Saudi Aramco reviews $9bn Manifa project
Milan, November 22, 2008
Saudi Aramco is reviewing its $9 billion Manifa oilfield project and Saipem, a major contractor, has been told not to take on any more commitments for it, the Italian company said.
The review involving the 900,000 barrels per day offshore project is another sign Aramco, by far the world's biggest oil company by output, wants to renegotiate contracts it signed at the height of the commodities price boom.
Saipem, one of Europe's biggest oilfield services companies, did not specify in a statement whether other suppliers or contractors were affected.
Saipem said it still had its contract for onshore development. Shares in Saipem, one of Europe's biggest oil services companies, plunged on rumours it had lost the contract.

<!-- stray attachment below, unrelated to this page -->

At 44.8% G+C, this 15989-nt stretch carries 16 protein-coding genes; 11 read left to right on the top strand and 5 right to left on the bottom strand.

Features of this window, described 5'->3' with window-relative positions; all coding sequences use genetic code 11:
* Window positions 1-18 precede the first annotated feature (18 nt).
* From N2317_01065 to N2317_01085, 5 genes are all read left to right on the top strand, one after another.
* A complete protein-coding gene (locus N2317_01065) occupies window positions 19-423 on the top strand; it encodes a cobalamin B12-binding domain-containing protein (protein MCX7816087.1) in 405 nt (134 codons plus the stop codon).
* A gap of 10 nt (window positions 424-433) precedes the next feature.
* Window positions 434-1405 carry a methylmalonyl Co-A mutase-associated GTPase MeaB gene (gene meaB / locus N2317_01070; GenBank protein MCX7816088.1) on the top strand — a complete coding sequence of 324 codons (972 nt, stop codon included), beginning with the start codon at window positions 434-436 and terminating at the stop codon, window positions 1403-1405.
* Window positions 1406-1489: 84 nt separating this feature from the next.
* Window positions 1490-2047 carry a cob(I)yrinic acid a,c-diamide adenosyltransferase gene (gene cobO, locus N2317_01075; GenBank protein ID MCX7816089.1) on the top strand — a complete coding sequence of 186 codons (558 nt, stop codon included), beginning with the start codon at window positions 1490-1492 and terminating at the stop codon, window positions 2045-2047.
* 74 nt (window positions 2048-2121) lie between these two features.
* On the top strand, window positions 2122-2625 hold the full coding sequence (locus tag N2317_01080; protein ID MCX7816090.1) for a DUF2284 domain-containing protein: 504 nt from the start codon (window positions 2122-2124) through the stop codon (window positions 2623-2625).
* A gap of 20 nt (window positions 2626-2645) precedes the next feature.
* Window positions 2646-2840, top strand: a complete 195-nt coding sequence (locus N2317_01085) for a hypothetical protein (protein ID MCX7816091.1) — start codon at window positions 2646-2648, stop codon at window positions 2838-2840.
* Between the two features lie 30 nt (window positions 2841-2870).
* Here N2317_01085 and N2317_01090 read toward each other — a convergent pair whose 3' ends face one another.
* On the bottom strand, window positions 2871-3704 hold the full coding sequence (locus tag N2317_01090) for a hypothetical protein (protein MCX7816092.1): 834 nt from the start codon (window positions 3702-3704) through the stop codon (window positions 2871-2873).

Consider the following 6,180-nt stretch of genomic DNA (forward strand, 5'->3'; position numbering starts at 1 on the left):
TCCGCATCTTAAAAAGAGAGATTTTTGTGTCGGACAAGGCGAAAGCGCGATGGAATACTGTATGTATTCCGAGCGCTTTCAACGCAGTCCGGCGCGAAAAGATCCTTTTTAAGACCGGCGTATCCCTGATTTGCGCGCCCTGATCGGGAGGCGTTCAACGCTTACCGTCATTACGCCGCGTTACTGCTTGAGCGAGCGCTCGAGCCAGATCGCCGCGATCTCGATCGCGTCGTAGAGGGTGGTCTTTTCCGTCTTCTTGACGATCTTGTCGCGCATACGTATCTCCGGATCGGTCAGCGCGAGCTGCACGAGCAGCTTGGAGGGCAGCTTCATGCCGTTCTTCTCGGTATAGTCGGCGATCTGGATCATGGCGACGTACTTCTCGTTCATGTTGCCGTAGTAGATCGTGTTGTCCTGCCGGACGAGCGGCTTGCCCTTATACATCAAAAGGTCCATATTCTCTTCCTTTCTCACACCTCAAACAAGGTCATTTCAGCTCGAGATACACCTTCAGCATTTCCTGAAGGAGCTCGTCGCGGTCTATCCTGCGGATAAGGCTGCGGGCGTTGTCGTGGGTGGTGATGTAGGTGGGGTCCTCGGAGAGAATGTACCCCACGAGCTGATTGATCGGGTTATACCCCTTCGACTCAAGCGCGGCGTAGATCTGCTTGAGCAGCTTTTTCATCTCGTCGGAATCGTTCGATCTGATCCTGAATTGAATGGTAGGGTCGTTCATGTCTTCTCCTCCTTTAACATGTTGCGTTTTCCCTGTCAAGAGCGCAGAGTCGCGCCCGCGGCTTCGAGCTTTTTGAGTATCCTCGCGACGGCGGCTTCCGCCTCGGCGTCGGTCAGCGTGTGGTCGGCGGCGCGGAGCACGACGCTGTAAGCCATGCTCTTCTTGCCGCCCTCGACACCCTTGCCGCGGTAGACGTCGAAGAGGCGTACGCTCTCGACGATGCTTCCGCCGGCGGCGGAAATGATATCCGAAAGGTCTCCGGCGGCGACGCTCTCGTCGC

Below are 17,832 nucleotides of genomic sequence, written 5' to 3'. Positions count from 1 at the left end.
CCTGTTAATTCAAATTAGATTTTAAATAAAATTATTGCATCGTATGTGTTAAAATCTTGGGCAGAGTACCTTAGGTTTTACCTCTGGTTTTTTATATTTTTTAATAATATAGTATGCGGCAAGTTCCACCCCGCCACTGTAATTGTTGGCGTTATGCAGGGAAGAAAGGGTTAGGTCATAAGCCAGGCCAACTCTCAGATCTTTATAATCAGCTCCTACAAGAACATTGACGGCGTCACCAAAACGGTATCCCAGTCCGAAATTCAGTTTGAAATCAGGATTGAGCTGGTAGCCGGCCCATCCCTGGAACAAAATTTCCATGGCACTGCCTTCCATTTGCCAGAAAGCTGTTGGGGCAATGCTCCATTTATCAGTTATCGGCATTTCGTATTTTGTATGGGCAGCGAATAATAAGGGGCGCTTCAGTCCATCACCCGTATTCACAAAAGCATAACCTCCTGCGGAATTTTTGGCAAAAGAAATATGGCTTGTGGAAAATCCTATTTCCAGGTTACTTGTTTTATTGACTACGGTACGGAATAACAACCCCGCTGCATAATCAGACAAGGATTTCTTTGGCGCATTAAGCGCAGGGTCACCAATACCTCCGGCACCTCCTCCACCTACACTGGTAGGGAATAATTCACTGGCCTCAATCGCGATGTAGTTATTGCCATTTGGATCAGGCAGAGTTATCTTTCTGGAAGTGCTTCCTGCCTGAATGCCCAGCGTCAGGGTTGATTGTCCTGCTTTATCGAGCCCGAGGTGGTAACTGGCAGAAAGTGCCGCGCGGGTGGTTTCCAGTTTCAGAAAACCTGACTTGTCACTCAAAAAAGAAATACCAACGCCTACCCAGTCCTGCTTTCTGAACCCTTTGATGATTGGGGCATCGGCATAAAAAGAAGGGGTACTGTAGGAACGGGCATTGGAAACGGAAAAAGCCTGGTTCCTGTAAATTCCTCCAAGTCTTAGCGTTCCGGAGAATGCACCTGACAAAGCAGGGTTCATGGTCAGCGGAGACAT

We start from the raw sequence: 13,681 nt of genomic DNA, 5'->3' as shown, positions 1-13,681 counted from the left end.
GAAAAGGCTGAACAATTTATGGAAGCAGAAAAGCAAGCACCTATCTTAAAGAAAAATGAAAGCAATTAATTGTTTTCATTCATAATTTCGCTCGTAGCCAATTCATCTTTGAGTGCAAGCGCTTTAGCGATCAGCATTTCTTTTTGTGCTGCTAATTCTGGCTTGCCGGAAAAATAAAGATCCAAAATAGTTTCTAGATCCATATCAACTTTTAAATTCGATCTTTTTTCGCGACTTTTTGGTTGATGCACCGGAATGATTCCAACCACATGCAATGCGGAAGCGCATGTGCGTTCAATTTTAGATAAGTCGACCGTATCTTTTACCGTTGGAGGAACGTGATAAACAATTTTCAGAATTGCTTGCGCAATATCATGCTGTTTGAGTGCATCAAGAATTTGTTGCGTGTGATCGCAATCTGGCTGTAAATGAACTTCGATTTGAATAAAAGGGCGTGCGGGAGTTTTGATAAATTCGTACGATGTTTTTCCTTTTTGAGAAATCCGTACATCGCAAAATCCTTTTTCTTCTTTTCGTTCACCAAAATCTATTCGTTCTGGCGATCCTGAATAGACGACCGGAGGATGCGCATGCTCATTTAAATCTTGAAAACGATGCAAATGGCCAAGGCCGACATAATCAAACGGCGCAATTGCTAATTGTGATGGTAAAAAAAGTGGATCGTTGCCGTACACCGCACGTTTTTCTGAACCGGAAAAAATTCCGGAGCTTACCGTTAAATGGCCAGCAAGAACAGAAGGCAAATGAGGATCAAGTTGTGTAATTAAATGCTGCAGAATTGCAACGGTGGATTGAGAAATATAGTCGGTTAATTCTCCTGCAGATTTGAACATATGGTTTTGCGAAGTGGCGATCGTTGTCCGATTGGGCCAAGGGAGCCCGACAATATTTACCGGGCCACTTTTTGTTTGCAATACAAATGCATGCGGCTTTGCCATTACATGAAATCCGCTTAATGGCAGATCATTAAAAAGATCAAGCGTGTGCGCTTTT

However, Aramco has directed that no further commitments towards suppliers and contractors be taken on pending an analysis 'aimed at cost optimisation', Saipem said.
Shares in Spain's Tecnicas Reunidas, which according to its website is also a contractor on the project, gave up gains of five per cent yesteday to close down more than 6pc.
The Aramco move is an important sign oil companies are gaining bargaining power as lower oil prices ease the urgency to invest in projects, a Milan analyst said.
'Oil companies can now afford to review contracts that have already been closed. It's a precedent,' said the analyst.
Khalid Buraik, Saudi Aramco's executive director of affairs, said earlier Saudi Arabia may renegotiate contracts for long-term projects as falling oil prices and the credit crunch ease competition for resources and so bring down project costs.
More Energy, Oil & Gas Stories
- Market fearing oil shortages, says Saudi minister
- Iraq oil export plunges in Dec
- Fuel prices in Bahrain set to double by 2017
- Iraq's oil exports rise to 71.4m barrels in Nov
- MEE launches energy conservation contest
- TSL wins Jordan solar power contract
- SEC signs $366m loan for Jeddah power plant
- Kurdish oil exports 'only with Iraq approval'
- UAE launches energy conservation drive
- Rising Saudi fuel use 'bigger threat than shale'